Tibetan Singers Who Praised Self-Immolations Jailed

They are sentenced in secret as China cracks down on Tibetan assertions of national identity.

Chakdor (L) and Pema Trinlay (R) in undated photos.

UPDATED at 09:35 a.m. EST on 2013-06-14

Two Tibetan singers detained nearly a year ago for distributing politically sensitive songs, including songs praising self-immolations in protest against Beijing’s rule, have been jailed for two years each following a secret court hearing, according to Tibetan sources.

Pema Trinlay, 22, and Chakdor, 32, both natives of Sichuan province’s Meuruma nomadic settlement, were taken into custody in July 2012 in Gansu province’s Machu (in Chinese, Maqu) county, a Tibetan monk living in Dharamsala, India, told RFA’s Tibetan Service on Thursday.

“They were then detained for six months in Sichuan’s Ngaba [Aba] county because of their release of a DVD that contained songs praising self-immolation protesters and [exiled spiritual leader] the Dalai Lama,” Kanyak Tsering said, citing sources in the region.

Other songs on the DVD, titled “The Unbearable Pain of an Open Wound,” contained verses praising Tibetan exile leaders and religious figures, Tsering said.

“This year, sometime in February, they were sentenced to two years in prison,” Tsering said.

Separately, Tibet’s India-based exile government, the Central Tibetan Administration (CTA), confirmed the sentences, saying, “Family members have been denied permission to visit them despite repeated appeals.”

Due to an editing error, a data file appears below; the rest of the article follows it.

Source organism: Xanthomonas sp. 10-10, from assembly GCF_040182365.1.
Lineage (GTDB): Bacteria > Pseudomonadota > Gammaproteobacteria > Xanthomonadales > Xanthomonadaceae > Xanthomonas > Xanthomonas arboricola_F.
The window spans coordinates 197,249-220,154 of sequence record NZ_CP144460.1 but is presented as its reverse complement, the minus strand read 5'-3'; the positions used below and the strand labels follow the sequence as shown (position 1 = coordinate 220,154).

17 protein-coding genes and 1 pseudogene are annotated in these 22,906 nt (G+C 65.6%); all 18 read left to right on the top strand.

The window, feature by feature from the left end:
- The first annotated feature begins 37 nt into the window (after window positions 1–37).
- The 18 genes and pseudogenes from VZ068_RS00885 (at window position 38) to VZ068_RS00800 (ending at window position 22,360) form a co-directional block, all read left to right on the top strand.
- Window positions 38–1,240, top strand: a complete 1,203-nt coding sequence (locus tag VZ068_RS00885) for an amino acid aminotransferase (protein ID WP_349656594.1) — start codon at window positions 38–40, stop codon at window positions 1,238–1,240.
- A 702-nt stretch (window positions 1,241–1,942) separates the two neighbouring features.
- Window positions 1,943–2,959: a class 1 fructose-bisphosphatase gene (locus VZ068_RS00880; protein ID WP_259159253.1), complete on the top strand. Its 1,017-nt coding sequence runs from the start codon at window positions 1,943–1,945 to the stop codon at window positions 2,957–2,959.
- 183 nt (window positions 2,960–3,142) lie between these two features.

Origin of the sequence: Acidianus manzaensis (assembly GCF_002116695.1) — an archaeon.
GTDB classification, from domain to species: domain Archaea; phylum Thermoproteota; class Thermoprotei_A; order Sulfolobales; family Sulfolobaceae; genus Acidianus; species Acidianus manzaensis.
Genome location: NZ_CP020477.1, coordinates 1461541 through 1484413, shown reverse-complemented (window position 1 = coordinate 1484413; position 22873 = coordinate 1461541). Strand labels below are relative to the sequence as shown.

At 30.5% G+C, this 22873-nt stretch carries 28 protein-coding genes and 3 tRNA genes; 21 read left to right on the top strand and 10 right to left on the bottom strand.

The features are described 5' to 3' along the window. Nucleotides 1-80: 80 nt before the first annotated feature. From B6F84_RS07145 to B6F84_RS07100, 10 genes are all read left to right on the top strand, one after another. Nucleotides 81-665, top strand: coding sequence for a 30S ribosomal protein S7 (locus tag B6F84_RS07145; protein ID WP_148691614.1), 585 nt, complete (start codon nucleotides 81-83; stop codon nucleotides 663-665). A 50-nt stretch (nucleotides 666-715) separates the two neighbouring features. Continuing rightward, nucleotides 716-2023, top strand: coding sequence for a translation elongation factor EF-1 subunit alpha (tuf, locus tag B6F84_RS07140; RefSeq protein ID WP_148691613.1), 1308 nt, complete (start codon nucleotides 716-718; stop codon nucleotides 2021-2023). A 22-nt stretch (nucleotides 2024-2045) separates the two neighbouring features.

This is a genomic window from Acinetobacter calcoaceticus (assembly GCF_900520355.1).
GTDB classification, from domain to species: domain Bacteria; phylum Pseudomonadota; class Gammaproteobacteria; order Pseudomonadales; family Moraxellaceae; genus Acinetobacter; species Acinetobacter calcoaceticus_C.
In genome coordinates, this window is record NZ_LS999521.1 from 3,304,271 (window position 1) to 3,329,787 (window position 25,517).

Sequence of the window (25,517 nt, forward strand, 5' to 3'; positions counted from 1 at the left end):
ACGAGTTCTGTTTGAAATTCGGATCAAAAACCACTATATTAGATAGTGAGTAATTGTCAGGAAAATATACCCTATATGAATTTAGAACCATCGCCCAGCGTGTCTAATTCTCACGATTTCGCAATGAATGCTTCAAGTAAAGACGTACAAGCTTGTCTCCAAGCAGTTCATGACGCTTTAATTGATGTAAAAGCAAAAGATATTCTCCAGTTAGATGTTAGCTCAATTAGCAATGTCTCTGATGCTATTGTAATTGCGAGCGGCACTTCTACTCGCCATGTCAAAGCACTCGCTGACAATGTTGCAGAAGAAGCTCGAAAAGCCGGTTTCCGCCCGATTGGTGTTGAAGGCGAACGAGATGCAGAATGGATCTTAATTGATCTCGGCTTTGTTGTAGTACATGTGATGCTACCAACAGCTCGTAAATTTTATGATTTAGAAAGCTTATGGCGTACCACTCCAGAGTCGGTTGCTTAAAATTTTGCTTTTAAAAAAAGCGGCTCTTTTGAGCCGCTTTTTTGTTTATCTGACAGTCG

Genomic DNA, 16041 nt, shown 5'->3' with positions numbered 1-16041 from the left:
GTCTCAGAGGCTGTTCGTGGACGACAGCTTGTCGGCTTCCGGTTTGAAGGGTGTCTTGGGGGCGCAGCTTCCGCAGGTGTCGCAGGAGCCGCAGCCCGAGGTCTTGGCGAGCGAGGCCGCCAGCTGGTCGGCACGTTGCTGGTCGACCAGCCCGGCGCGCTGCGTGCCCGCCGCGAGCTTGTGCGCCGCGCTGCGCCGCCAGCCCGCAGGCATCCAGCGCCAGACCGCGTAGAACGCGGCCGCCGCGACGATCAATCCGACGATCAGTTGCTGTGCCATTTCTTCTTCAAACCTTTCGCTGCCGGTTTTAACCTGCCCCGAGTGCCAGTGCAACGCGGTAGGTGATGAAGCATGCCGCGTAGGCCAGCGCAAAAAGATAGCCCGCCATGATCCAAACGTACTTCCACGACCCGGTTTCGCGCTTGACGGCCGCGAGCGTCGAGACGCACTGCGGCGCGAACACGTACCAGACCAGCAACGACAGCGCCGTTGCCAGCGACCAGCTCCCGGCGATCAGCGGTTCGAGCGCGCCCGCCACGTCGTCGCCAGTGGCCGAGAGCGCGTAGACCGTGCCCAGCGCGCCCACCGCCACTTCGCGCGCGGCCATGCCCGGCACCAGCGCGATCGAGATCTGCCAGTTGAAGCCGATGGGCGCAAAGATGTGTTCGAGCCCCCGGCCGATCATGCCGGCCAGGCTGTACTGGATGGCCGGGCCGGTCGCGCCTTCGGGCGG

“The authorities of the Minyang county jail also refused to acknowledge that the two Tibetan singers are in their captivity, raising their families’ concern about their well-being and whereabouts,” CTA said in a statement Thursday.

Others missing

CTA identified the singer Chakdor as the close relative of a self-immolation protester named Choepa, who burned himself to death in August 2012 “to protest against the repressive policies of the Chinese government.”

Two other Tibetans who helped the singers record their album are now missing, the Dharamsala-based Tibetan Centre for Human Rights and Democracy (TCHRD) said in a July 13 statement.

“The whereabouts and well-being of musician Khenrap and lyricist Nyagdompo remain unknown,” TCHRD said.

China has jailed scores of Tibetan writers, artists, singers, and educators for asserting Tibetan national and cultural identity since widespread protests swept the region in 2008.

Meanwhile, 120 Tibetans have set themselves ablaze to date in protests challenging Beijing’s policies and rule in Tibetan areas—most recently a nun who self-immolated on Tuesday during a large religious gathering in Sichuan’s Tawu (Daofu) county.

Reported by Tenzin Wangyal and Lobe Socktsang for RFA’s Tibetan Service. Translated by Karma Dorjee. Written in English by Richard Finney.

CORRECTION: An earlier version of this story mistakenly placed Machu county in China's Qinghai province.